It’s a British phenomenon which always becomes more evident at election time: Britain is essentially a pretty liberal country with a pretty conservative press.
To judge from the partisanship of Fleet Street alone, a foreign observer would have to deduce that if the people who buy national newspapers are politically in tune with their chosen titles, the UK was decidedly right of centre.
In circulation terms, loosely calculated, about 72% of UK daily newspapers are right of centre (Sun, Times, Mail, Express, Star), about 10% are in the centre (Independent, FT, Evening Standard – I’m counting their distribution as circulation) and only 18% are left of centre (Guardian, Mirror).
The way Britain votes, however, is significantly different.
Taking the voting share of the eight elections since 1979, adding them together and dividing by eight, an average result has been:
CON – 37.7%
LAB – 34.7%
LIB/SNP – 19.9%
Nats (SNP/PC) – 2.1%
Others – 5.5%
On the basis that the Nationalists are predominantly left of centre voters and that the “Others” – principally the Northern Irish parties would, if combined with the Nats, cancel each other out, we can draw the conclusion that the UK is, in unscientific terms, 58.4% liberal and 41.6% conservative.
But does press support make any difference?
Famously, the Sun claimed to have won the 1992 election – and something certainly seems to have happened in the last 100 days before the final poll, according to this excellent article from May2015.com.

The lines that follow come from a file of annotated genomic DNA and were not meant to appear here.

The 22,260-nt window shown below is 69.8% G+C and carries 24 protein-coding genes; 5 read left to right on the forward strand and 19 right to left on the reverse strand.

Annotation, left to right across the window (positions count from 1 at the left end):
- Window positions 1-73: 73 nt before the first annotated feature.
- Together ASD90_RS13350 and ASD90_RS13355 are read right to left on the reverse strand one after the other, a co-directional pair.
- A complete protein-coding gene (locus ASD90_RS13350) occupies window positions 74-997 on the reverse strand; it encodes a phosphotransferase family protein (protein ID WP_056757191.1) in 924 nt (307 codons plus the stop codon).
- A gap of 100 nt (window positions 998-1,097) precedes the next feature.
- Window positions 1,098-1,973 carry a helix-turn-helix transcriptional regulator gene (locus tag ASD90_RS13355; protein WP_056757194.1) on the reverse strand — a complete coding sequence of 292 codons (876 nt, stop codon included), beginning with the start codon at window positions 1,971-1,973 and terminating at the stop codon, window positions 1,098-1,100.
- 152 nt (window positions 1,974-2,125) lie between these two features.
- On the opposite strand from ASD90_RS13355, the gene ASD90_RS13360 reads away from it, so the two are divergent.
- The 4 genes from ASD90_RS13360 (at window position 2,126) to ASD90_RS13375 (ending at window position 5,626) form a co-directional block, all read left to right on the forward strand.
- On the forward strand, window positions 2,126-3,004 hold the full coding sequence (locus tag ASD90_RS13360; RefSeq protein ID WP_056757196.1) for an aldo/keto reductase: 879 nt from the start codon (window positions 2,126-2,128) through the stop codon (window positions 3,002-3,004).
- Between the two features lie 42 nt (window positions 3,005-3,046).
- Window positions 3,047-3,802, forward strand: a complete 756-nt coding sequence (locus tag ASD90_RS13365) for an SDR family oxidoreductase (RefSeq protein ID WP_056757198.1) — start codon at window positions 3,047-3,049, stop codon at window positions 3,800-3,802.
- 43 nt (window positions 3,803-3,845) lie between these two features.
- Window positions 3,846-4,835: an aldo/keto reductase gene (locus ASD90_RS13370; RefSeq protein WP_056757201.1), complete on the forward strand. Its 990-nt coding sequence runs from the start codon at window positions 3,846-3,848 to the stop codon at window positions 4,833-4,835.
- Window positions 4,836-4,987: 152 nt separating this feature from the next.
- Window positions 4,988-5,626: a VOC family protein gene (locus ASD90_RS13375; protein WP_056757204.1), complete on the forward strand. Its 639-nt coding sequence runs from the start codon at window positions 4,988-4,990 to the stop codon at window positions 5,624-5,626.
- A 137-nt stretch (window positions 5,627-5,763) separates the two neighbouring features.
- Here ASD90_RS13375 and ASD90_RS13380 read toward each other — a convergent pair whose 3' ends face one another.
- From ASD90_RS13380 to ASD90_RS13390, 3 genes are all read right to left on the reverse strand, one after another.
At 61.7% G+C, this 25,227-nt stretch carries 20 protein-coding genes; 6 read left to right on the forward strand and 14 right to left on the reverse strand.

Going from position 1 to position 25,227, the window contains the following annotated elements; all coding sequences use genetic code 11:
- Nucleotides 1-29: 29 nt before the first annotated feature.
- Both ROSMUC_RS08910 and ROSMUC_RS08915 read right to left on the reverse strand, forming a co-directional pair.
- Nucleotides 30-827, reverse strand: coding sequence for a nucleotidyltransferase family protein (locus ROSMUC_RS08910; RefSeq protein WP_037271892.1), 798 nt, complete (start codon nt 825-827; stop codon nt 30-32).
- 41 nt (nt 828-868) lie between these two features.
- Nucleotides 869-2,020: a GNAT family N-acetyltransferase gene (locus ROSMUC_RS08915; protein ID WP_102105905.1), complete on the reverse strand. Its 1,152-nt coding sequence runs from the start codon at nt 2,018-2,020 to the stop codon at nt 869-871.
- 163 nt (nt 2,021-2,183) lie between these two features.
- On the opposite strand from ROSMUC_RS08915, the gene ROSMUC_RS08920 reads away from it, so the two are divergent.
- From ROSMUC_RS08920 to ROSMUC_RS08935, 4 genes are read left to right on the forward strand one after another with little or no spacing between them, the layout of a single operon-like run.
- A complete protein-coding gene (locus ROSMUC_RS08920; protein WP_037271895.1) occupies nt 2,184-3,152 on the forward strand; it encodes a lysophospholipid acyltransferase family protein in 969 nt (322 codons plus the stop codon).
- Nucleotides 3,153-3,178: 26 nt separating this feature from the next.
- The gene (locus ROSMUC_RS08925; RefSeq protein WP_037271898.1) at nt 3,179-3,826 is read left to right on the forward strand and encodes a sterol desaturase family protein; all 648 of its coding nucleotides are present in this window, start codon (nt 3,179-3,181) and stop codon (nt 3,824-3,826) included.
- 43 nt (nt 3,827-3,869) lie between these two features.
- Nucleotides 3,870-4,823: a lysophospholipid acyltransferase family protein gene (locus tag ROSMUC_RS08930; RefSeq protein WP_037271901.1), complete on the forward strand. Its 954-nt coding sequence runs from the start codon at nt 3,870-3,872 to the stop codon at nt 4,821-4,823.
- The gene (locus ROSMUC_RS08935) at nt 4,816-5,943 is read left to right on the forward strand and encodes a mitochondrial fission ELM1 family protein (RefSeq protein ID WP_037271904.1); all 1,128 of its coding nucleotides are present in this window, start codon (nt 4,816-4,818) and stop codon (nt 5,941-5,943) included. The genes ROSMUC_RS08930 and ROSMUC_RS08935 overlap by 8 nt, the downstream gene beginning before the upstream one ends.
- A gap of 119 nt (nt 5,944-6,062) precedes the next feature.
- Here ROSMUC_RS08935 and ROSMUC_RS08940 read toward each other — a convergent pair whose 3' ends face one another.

Conservative support rose from about 38 per cent to about 43 per cent while Labour’s share crashed from 44 to 35, the second largest fall it has experienced in the course of an election campaign in the past 40 years.
That might suggest that powerful lobbying by the press – which was particularly hard on Neil Kinnock’s party that year – had a serious effect.
But what was the largest fall in Labour’s support during a campaign in the last four decades? It was five years later for the Tony Blair landslide, a result that came despite polls that started at LAB 54 CON 31 LD 12 changing to LAB 44 CON 31 LD 17.
Why was that significant? Well, in that year, the Sun was campaigning FOR Labour and most of the traditionally conservative press were either following suit or reluctantly backing the Tories.
So it’s hard to argue that the press has any claim to influence the outcome of British general elections.
In fact, the continued dislocation between the political colour of newspapers bought by Brits and the way those same people vote in the only poll that really matters suggests that Fleet Street neither leads nor follows its customers.